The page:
By Jo Hanlon,


In dealing with many SME’s (Small and Medium Enterprises) on a day-to-day basis, I find common issues pop up, one of which is “So how do we get the (company) culture we want?”


This may help define some of the key factors that assist to create a company’s culture;

  1. Your company’s Communication style. It’s tone, look, feel, frequency and content; what is talked about, how often it’s discussed and how it’s talked about can provide some insight, but also what is NOT talked about.
  2. Your company culture will Underpin behaviour. How do your stakeholders treat you and each other, and how do they interact with your company or business? Stakeholders can include staff, customers and suppliers.
  3. Company culture creates and influences your Leading (future looking) goals and measures of success as much as it evolves from the Lagging (already past) measures of success. Your leading goals and strategies should identify what staff need to pay attention to in the future.
  4. Company culture will show the Truths about your own or the company’s values. It portrays the company’s picture of how it sees itself and what people can rely on it for.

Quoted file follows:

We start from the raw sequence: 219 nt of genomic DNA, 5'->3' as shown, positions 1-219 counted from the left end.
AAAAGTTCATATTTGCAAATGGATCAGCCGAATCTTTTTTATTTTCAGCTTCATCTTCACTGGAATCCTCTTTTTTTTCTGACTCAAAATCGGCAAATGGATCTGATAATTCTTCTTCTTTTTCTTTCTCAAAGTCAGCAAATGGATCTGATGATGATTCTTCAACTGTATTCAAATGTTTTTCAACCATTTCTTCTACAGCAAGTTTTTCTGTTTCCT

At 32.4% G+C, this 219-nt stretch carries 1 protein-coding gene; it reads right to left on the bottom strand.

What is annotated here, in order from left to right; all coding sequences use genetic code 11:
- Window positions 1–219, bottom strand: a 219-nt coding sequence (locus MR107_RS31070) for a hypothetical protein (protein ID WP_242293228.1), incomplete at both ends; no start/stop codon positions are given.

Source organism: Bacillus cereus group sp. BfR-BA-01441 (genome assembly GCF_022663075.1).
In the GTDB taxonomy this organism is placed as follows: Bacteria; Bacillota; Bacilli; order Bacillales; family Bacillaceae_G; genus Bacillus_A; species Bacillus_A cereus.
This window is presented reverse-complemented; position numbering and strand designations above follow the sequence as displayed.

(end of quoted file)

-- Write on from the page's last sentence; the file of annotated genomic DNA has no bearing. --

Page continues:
5. A great culture can be a Unique selling point for the company, making sure it stands out and appeals to both staff and customers. Is this a business I want to work for or deal with?
  6. Your culture is generally R It is hard to hide the real culture versus the desired culture for long if they are not aligned. This means it is important that the expectations people have are what they experience in reality. Congruence builds trust, and this is a key factor in growing, happy & healthy company.
  7. Lastly, you should aim to have a culture that is Engaging and E This helps keep staff interested in contributing genuine Effort and care whilst at work. They will be proud to say they belong to your company and that will attract talented staff to you as a prospective employer.


Therefore, Company culture is a matrix of feelings, thoughts, behaviours, traditions, experiences and messages that are both consciously and unconsciously projected. This influences how staff, customers and others interact with the business from day one and ideally, it is supported by your overall brand position and messaging, which are the public bits that stakeholders see first.

Decide what attributes you’d like your culture to have – Do you want to be innovative (Bankwest) or stick with the tried & true (ANZ). Do you want to be friendly and casual (Jetstar) or formal and more structured (Qantas)? Think about what is “normal and expected” for your industry and consider, do you want to fit or
break that mould? Jot down 12 or so key words that you’d like people to use when describing your company culture and set about its creation.

Good luck.

Jo Hanlon
HR Coach/GNS HR Manager